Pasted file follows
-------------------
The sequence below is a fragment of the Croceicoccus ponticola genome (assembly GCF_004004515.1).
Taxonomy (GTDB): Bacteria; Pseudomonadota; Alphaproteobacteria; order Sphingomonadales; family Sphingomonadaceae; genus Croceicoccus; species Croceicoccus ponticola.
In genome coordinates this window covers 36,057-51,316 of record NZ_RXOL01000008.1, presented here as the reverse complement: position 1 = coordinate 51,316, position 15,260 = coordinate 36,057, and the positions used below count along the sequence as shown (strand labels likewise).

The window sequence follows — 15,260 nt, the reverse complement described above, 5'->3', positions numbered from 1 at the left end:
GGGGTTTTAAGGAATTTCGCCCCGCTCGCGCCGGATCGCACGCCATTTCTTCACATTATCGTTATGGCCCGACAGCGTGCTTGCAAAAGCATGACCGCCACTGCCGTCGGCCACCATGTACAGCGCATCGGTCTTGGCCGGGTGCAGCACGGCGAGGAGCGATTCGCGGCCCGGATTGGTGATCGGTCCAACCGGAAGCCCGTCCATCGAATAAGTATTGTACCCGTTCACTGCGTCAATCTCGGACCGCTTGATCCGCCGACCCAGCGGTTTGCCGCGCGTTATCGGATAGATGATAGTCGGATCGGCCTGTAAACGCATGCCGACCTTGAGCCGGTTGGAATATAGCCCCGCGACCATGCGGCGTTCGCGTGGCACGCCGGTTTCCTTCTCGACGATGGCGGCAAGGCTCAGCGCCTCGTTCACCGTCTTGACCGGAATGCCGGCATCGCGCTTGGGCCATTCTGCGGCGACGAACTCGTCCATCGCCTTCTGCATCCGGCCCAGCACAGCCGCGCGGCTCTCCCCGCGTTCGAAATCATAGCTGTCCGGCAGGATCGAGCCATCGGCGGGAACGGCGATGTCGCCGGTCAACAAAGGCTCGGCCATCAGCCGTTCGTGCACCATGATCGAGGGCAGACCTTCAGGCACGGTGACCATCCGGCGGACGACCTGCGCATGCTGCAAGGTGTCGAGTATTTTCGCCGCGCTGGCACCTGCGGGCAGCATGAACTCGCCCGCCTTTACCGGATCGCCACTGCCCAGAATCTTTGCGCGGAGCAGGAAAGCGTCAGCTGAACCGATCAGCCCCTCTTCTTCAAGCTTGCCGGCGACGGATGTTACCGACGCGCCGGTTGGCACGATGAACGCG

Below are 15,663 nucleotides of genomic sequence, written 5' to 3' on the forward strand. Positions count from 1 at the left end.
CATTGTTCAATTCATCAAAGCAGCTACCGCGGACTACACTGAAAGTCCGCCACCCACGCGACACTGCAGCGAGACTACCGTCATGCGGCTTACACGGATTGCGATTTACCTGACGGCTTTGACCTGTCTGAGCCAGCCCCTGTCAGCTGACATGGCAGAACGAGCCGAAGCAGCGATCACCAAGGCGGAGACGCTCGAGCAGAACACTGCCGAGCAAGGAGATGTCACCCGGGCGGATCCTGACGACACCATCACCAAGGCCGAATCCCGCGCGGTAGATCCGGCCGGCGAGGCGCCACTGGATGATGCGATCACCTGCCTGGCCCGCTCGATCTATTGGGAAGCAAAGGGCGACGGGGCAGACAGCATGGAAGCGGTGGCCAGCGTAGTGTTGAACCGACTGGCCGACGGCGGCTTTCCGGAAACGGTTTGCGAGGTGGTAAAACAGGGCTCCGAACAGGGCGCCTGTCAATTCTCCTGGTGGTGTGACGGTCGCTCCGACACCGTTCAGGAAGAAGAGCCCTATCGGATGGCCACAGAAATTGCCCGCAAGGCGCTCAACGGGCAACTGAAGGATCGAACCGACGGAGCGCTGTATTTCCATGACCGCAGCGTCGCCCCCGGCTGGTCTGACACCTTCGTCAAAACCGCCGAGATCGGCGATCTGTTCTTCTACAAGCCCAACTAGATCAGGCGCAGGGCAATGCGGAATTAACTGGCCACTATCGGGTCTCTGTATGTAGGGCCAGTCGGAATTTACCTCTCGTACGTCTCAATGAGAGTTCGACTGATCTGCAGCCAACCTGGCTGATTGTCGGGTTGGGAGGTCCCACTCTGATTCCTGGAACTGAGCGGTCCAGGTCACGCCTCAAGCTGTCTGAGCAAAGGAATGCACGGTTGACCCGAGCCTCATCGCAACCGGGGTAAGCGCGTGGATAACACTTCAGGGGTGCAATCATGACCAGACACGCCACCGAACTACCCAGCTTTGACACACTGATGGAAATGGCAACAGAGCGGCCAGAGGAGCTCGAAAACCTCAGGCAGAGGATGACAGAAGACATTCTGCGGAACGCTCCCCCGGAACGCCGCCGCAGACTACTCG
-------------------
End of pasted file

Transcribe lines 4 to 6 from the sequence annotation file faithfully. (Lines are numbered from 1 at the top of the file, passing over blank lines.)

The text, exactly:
The window sequence follows — 15,260 nt, the reverse complement described above, 5'->3', positions numbered from 1 at the left end:
GGGGTTTTAAGGAATTTCGCCCCGCTCGCGCCGGATCGCACGCCATTTCTTCACATTATCGTTATGGCCCGACAGCGTGCTTGCAAAAGCATGACCGCCACTGCCGTCGGCCACCATGTACAGCGCATCGGTCTTGGCCGGGTGCAGCACGGCGAGGAGCGATTCGCGGCCCGGATTGGTGATCGGTCCAACCGGAAGCCCGTCCATCGAATAAGTATTGTACCCGTTCACTGCGTCAATCTCGGACCGCTTGATCCGCCGACCCAGCGGTTTGCCGCGCGTTATCGGATAGATGATAGTCGGATCGGCCTGTAAACGCATGCCGACCTTGAGCCGGTTGGAATATAGCCCCGCGACCATGCGGCGTTCGCGTGGCACGCCGGTTTCCTTCTCGACGATGGCGGCAAGGCTCAGCGCCTCGTTCACCGTCTTGACCGGAATGCCGGCATCGCGCTTGGGCCATTCTGCGGCGACGAACTCGTCCATCGCCTTCTGCATCCGGCCCAGCACAGCCGCGCGGCTCTCCCCGCGTTCGAAATCATAGCTGTCCGGCAGGATCGAGCCATCGGCGGGAACGGCGATGTCGCCGGTCAACAAAGGCTCGGCCATCAGCCGTTCGTGCACCATGATCGAGGGCAGACCTTCAGGCACGGTGACCATCCGGCGGACGACCTGCGCATGCTGCAAGGTGTCGAGTATTTTCGCCGCGCTGGCACCTGCGGGCAGCATGAACTCGCCCGCCTTTACCGGATCGCCACTGCCCAGAATCTTTGCGCGGAGCAGGAAAGCGTCAGCTGAACCGATCAGCCCCTCTTCTTCAAGCTTGCCGGCGACGGATGTTACCGACGCGCCGGTTGGCACGATGAACGCG

Below are 15,663 nucleotides of genomic sequence, written 5' to 3' on the forward strand. Positions count from 1 at the left end.